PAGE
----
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The X-37 is an unmanned demonstrator spacecraft designed and developed by Boeing’s Phantom Works, US, to meet the requirements of the National Aeronautics and Space Administration (Nasa) and the US Air Force. The spacecraft development is part of the Orbital Space Plane programme designed to support the transportation of crew and contingency cargo in Nasa’s International Space Station.
The X-37 is principally used for space exploration, risk reduction and developing reusable space vehicle technologies. It is derived from the X-40A spaceflight and is one of the most modern spacecraft in the world. Fuelled with military fuel JP-8 and hydrogen peroxide, the Rocketdyne engine of the X-37 is designed to run for nine months. The engine installed in the aircraft currently uses hypergolic nitrogen tetroxide or hydrazine.
Boeing Space and Intelligence System division is the key manufacturer of the X-37 orbital vehicle. The construction of composite wings for the X-37 was completed in July 2002. The wings were assembled and tested with fuselage produced by Boeing Phantom works in Palmdale.
Orbital space plane (OSP) programme
The OSP programme was launched in February 2001 with the aim to reduce the space transportation cost and increase safety and reliability. Space transportation systems developed as part of the programme endorses the technologies required for conducting missions to and from the international space station.
Boeing X-37 design
The X-37 has been designed to operate in low earth orbit (LEO) at 110-500 miles above Earth at a nominal speed of 28,200km/h.
It is the first experimental reusable launch vehicle used for both orbital and re-entry phases of flight.
The vehicle is designed to reduce the risk of future reusable launch vehicle systems.
The demonstrator can return the experiments to Earth for advance inspection and analysis. The vehicle is more flexible and manoeuvrable as it can be reused for other launches. It is manufactured with light composite structures rather than conventional aluminium.
The spacecraft has been designed to carry out experiments on space for nine months (270 days). The X-37 re-enters the atmosphere from space, falls down and lands on the runway automatically after completing its task.
X-37 spacecraft development
In an effort to reduce the cost of space transportation, Nasa decided to develop the flight demonstrator vehicle, which tests airframe system technologies such as propellant tanks, thermal protection systems, avionics and structures.
A joint activity agreement was signed between Nasa and Boeing in July 1999 for the development of the X-37 advanced flight demonstrator at a cost of $173m. The project is being financed by Nasa and Boeing.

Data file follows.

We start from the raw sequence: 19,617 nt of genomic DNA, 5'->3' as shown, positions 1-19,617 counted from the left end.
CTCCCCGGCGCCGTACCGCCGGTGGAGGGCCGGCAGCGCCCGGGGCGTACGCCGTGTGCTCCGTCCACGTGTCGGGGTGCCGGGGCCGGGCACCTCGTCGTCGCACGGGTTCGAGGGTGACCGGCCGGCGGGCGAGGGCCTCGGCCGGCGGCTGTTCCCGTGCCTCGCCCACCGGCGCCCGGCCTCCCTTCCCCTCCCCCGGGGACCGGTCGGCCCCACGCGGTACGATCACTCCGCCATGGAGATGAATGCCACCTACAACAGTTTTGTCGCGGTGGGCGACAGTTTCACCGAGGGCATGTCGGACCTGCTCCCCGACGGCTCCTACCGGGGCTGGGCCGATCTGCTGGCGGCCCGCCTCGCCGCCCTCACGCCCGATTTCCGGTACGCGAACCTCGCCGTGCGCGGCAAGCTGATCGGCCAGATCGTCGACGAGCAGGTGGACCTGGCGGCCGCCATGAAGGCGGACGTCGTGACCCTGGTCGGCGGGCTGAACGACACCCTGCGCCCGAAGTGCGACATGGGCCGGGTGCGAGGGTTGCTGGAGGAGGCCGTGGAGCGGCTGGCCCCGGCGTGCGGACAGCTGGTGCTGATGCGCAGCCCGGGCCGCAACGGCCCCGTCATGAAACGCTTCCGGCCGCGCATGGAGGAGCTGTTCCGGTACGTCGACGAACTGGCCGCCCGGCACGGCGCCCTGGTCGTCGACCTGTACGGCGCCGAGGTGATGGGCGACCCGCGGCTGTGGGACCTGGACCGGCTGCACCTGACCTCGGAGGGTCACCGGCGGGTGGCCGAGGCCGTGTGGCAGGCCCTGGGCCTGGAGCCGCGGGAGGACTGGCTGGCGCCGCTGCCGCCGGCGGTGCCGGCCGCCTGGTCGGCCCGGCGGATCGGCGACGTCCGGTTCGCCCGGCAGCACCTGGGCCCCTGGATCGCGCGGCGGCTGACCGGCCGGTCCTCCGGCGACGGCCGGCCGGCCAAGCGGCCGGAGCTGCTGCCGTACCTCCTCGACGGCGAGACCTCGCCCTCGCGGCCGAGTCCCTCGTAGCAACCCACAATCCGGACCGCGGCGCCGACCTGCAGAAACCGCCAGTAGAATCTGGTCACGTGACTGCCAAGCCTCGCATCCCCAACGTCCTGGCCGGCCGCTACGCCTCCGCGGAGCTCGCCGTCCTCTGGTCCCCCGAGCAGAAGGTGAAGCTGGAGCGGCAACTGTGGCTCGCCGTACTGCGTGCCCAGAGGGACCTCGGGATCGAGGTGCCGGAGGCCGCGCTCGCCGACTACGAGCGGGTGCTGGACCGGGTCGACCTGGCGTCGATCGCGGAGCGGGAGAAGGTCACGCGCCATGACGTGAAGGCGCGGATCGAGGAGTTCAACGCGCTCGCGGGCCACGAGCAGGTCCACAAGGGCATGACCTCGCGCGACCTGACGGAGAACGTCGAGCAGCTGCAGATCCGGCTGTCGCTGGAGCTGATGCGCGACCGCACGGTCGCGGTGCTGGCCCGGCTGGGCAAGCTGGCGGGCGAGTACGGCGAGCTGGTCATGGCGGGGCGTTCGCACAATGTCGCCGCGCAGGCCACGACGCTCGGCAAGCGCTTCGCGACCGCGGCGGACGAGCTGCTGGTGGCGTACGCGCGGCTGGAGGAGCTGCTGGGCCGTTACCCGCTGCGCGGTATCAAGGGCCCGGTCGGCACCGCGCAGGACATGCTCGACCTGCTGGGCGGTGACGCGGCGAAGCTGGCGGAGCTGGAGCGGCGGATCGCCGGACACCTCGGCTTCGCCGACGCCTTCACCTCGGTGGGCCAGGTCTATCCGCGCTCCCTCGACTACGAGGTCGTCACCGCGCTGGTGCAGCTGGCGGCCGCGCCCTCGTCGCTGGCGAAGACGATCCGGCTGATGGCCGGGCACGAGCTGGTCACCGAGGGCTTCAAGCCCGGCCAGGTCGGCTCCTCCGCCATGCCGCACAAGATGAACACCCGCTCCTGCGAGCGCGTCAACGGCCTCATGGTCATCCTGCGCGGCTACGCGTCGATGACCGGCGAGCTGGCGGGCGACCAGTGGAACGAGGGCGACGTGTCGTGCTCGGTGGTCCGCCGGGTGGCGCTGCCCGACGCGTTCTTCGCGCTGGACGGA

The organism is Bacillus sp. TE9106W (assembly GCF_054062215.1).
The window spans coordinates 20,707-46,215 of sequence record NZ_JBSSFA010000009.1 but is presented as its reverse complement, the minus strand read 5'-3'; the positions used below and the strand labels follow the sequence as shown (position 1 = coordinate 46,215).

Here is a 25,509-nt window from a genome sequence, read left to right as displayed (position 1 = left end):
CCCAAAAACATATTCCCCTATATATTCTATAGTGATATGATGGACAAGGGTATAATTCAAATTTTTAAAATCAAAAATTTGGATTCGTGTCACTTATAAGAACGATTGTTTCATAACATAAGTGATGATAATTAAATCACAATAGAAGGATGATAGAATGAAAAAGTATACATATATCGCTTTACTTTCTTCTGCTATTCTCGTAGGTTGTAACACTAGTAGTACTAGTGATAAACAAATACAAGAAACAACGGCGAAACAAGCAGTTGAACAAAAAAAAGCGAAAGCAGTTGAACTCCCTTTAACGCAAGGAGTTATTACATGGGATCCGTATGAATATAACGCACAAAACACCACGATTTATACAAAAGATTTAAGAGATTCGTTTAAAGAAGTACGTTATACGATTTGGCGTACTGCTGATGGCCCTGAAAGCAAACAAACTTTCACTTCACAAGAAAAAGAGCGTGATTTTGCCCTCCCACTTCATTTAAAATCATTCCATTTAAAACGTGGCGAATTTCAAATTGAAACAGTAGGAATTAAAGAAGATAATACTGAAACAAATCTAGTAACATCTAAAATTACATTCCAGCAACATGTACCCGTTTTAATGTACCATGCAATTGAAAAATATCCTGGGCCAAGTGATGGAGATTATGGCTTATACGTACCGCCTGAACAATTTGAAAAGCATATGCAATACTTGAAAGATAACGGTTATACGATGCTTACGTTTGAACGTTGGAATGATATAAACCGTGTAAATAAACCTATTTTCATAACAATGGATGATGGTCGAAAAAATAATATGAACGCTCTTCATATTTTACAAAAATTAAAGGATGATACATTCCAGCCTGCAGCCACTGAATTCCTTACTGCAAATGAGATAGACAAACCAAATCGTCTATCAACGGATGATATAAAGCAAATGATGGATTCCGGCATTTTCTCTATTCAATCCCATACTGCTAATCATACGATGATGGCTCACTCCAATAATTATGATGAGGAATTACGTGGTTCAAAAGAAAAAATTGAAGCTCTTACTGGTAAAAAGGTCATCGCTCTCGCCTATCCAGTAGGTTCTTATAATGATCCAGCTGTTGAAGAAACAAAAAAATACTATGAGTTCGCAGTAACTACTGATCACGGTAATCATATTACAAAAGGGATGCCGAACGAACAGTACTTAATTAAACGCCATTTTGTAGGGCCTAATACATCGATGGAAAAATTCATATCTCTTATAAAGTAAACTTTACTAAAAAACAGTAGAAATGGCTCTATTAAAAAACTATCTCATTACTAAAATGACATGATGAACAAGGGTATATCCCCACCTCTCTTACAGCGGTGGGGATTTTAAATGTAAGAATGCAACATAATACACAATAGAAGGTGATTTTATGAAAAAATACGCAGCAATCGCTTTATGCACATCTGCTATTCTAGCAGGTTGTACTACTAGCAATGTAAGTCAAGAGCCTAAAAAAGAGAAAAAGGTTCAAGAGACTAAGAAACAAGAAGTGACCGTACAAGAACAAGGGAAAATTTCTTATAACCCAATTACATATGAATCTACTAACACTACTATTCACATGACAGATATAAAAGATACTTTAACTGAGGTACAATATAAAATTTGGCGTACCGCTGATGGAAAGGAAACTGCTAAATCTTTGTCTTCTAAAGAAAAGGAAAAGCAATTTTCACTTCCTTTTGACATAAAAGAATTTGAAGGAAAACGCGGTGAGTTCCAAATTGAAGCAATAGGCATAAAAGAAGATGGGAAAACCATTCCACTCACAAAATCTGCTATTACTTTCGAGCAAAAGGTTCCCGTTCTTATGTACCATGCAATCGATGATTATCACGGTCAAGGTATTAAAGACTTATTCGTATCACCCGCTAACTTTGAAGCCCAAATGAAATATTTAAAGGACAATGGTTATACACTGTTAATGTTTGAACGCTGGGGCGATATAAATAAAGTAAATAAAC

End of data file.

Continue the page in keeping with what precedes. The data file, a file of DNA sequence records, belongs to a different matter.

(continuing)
The government funded $40m for developing the flight demonstrator, while the US Air Force provided $16m for manufacturing advanced solar arrays and improved attitude controls needed to enhance the future military spacecraft. Another $67m is being provided by Boeing.
A new $301m contract was awarded to Boeing by Nasa in November 2002 to continue work on the X-37 flight demonstrator.
The contract includes the development of two vehicles – the approach and landing test vehicle (ATOL) / X-37A for Nasa, and the orbital vehicle (OV) / X-37B for the US Air Force. In September 2004, the X-37 was moved to the Defence Advanced Research Projects Agency (DARPA).
The X-37A was released from the B-52 aircraft at an altitude of 40,000ft to examine its descent and landing during the flight test. The vehicle examines technologies, including thermal protection systems, advanced guidance, navigation and control, avionics, high-temperature structures, conformal reusable insulation and lightweight electromechanical flight systems. Five flight tests were completed in 2004.
The maiden flight of the X-37A was completed on 7 April 2006. It was successfully launched into orbit in September 2006 aboard the White Knight carrier aircraft.
The design of the X-37A is the base for the development of X-37B, which is used for demonstrating a reliable, reusable unmanned space test platform for the air force.
The X-37B orbital test vehicle (OTV-1) completed its maiden flight test on 22 April 2010, however minor damage occurred when it took off from the runway during its flight test. It was launched into LEO on the piggyback of Lockheed Martin’s Atlas V rocket from Cape Carnival Air Force Base, Florida, US. The aircraft returned from space to the Vandenberg Air Force Base, California, in December 2010 upon completion of a seven-month voyage.
In March 2011, Boeing successfully launched the second X-37B orbital test vehicle (OTV-2) into LEO for the US Air Force Rapid Capabilities Office (RCO) with the mission designation USA-226. The vehicle was launched atop Atlas V rocket from Cape Canaveral Launch Complex 41.
OTV-2 returned to Vandenberg Air Force Base in June 2012 upon completion of a 469-day mission. The US Air Force launched the third X-37B Orbital Test Vehicle in December 2012.
Rocketdyne AR2-3 rocket engine
The X-37 is powered by a single Rocketdyne AR2-3 rocket engine, manufactured by Pratt & Whitney. Each engine can produce a maximum of 29.341kN thrust and uses solar power and lithium-ion batteries instead of the traditional fuel cell system.
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